Before there was multiculturalism, there was assimilation. Before assimilation, there was ethnic pride. Before ethnic pride, there was fear and frustration in the old country, with hope for a better life in America. Such is the immigrant experience. Poverty, prejudice and tyranny, a combination of hardships and fierce ambition, drove men and women to our shores, beginning with the Pilgrims.
The pilgrimage continues today. Everyone has a story tailored from personal experience.
Americans who worry that Sonia Sotomayor will take ethnic activism to a seat on the Supreme Court can nevertheless appreciate her biography, her rise from poverty within a minority Puerto Rican community, to achievement in the best schools and a successful law career that eventually led to her nomination to the Supreme Court. Latinos rejoice. They think it's their turn, that through her they'll get the recognition they deserve. She's their cultural icon, a mark of acceptance, just as Ruth Bader Ginsburg has been a symbol of pride for Jewish women and Thurgood Marshall was a marker for blacks.
The immigrant experience is both wonderful and fearful, subject to the standards of different generations and different times. The immigrant reflects both the stereotypes of his or her group as well as the idiosyncratic attributes of the individual. So, we simplify and generalize as we look at biographies of different immigrants and how they impart meaning for future generations.
Such thoughts came to my mind watching a new documentary film, which opened in Washington and New York and may soon come to a theater near you. "Yoo-Hoo, Mrs. Goldberg" is about a radio, television and Broadway star of yesteryear who was, as one cultural historian put it, "the Oprah of her day." Gertrude Berg was a Jewish broadcast star of the '30s, '40s and '50s, with a career encompassing the ebb and flow of attitudes toward Jews in a time when how Americans saw themselves was changing, often dramatically.
The documentary is the work of Aviva Kempner, whose work on two previous award-winning documentaries focused on Jews in other circumstances. "The Partisans of Vilna" was about Jewish resistance fighters who joined partisan commandos fighting the Nazis in the forests of Lithuania and Poland during World War II. Her film demonstrated how Jews "fought back" despite having to deal with prejudice among the other partisans, some of whom were as contemptuous of Jews as the Nazis they killed.
"The Life and Times of Hank Greenberg" told the story of "Hammerin' Hank," the Detroit Tigers slugger who was the first major Jewish baseball superstar. Fans threw pork chops on the field, taunting him. Hammerin' Hank became a profile in courage in 1934 when he refused to play ball on Yom Kippur, the Jewish Day of Atonement, even though the Tigers were fighting for the pennant -- which they eventually won (only to run into the Dean brothers in the World Series, which they lost). He soon silenced his critics four years later, hitting 58 home runs, just two shy of the mark that Babe Ruth set in 1927, which everyone thought would last forever. He returned from the war in 1945, just in time to lead the Tigers over the Chicago Cubs in the World Series.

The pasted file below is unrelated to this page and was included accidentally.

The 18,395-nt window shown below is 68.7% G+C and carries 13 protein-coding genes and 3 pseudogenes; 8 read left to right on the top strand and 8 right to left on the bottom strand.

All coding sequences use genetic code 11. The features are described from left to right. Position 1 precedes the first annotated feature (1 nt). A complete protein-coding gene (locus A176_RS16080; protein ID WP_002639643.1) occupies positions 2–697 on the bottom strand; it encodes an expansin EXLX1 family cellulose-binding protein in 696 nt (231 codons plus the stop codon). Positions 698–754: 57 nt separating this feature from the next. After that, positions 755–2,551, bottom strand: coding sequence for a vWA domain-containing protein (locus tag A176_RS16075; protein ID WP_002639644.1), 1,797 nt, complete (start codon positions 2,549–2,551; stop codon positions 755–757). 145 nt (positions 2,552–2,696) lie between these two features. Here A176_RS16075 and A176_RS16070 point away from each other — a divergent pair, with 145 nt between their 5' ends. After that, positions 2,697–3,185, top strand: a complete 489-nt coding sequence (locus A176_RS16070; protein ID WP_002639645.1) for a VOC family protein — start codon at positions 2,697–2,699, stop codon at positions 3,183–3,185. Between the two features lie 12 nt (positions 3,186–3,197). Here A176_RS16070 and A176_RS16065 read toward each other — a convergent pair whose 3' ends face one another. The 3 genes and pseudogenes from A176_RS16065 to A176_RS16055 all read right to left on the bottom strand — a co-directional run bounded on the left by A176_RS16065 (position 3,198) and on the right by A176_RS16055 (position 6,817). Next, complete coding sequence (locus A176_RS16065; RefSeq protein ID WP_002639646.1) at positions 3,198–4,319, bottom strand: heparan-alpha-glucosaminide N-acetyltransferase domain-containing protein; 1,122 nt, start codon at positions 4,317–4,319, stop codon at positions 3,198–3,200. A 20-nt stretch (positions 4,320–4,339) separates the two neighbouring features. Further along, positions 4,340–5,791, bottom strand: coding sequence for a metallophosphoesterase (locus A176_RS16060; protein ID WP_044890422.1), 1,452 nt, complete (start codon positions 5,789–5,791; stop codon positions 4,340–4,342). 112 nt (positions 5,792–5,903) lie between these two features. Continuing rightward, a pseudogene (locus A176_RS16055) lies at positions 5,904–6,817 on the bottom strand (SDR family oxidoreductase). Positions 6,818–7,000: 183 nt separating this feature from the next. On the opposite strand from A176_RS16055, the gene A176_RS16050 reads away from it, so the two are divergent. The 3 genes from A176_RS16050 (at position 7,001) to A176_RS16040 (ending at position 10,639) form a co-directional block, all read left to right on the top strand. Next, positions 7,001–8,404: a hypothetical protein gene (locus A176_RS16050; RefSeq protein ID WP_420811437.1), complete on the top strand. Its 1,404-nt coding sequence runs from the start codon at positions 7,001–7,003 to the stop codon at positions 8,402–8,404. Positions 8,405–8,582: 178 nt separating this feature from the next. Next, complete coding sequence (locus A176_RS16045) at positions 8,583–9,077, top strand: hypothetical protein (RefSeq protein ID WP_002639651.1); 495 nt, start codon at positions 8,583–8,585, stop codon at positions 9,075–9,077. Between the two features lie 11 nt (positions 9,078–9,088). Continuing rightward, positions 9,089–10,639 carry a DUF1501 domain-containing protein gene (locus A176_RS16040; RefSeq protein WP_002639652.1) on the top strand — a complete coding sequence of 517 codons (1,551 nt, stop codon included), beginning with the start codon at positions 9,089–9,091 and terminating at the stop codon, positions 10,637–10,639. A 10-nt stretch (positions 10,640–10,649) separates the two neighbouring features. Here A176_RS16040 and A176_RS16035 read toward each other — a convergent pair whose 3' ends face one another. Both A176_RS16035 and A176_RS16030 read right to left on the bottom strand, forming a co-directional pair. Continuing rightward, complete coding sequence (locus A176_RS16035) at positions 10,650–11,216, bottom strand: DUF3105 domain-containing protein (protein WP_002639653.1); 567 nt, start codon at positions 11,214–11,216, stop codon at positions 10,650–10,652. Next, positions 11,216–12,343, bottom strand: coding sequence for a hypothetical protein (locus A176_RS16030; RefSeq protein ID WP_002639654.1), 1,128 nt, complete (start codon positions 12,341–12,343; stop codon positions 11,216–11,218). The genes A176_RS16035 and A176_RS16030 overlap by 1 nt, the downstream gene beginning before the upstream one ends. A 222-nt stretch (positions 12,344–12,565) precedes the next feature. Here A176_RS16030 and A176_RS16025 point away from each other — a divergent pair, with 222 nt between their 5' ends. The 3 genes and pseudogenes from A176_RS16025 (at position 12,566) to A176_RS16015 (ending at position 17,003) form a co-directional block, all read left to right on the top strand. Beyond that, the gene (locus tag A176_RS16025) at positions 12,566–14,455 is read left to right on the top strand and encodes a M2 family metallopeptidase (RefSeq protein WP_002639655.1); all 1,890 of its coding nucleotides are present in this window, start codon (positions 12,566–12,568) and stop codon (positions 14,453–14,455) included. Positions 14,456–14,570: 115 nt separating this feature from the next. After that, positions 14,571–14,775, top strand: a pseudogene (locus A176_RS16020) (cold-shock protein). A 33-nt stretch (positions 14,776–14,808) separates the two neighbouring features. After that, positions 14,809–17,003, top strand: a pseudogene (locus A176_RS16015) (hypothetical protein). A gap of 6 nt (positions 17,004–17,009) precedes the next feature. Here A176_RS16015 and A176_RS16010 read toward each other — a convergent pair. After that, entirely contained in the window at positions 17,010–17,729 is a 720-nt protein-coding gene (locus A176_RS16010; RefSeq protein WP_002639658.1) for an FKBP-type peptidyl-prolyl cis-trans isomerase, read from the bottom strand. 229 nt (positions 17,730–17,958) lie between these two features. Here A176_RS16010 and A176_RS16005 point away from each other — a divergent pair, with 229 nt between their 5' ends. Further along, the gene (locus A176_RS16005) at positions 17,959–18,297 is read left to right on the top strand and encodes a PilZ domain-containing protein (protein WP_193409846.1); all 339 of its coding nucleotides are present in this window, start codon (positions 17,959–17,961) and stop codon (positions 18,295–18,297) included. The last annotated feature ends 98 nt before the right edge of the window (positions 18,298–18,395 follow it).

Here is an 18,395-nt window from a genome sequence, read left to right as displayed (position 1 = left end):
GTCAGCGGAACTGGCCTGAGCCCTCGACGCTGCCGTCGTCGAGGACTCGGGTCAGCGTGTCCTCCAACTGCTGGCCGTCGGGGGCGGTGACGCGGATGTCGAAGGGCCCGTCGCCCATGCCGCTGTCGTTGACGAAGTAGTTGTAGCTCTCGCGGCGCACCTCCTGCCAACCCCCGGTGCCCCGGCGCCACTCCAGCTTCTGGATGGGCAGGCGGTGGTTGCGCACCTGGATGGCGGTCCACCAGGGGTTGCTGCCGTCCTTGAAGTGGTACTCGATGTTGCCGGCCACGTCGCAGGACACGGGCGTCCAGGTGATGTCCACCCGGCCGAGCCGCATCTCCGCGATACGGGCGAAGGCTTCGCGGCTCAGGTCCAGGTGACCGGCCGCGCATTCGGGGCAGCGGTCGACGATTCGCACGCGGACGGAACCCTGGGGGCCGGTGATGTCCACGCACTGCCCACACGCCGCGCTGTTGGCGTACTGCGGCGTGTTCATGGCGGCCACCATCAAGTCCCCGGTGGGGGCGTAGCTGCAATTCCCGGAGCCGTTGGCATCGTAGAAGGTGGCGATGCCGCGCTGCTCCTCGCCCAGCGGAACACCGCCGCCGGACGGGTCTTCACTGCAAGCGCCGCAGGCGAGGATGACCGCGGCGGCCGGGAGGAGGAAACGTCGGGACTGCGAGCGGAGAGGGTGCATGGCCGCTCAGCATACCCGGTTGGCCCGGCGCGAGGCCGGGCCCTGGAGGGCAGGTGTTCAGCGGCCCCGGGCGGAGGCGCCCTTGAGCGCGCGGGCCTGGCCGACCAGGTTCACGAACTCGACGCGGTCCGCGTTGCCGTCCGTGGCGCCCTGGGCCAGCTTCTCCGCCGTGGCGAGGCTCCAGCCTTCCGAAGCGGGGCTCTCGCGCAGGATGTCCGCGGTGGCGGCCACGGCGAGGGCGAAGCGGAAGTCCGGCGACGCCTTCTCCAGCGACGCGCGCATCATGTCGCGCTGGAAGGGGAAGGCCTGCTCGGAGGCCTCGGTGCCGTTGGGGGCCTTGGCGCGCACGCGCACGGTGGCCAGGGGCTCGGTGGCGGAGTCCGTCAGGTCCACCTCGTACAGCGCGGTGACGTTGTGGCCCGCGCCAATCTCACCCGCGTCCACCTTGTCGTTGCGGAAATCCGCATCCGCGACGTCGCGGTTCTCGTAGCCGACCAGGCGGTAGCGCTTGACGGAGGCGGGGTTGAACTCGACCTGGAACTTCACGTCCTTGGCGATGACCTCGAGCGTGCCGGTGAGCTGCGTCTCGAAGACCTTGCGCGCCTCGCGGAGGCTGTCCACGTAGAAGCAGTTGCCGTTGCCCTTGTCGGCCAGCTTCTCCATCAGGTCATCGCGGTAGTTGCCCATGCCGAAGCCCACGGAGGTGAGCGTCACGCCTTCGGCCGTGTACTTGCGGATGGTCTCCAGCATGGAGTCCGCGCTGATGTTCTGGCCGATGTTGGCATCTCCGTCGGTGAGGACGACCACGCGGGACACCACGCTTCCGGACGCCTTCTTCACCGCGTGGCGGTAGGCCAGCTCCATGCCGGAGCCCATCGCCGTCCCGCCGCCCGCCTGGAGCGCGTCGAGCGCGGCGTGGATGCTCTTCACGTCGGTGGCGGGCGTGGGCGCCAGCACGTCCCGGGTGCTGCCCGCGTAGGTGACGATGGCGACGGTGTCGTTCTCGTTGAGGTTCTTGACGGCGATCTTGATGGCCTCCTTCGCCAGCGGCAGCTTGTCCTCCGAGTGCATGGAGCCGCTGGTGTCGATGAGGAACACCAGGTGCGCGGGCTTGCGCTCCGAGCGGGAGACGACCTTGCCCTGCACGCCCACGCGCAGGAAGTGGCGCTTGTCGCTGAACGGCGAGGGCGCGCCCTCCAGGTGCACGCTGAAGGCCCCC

Gertrude Berg wrote, directed and acted in "The Rise of the Goldbergs," a family sitcom set in a Bronx tenement. The character Molly Goldberg, the Jewish mother who could have been Greek, Polish or Italian, debuted in 1929 less than a month after the stock market crash. Her embracing maternal sentiment was so typical that Franklin Delano Roosevelt said that "it wasn't me who got us out of the Depression, it was the Goldbergs." Molly, with her Yiddish accent, was voted the second most admired woman in America, after only Eleanor Roosevelt.
The show moved to television in 1949 and was quickly second only to "Amos 'n' Andy," which made affectionate fun of blacks just as the Goldbergs made fun of Jews. "I Love Lucy" replaced Molly less than a decade later, and Lucille Ball became the first lady of television, the wife of a Cuban immigrant, and replaced Molly as the queen of the comedy of assimilation. Along with the Goldbergs, "Amos 'n' Andy" eventually succumbed to political correctness, replaced by Archie Bunker, a white blue-collar bigot who played the prejudice card from a more sophisticated point of view.
Actor Ed Asner summed up Molly Goldberg's waning popularity: "I was concerned they were not laughing with the Goldbergs, but at the Goldbergs. I wanted to blend, blend, blend." But stereotypes survive. When Thurgood Marshall was introduced to Ruth Bader Ginsburg, his new colleague on the Supreme Court, he called her "Mrs. Goldberg." She took it as a compliment to Molly. Not everybody would have.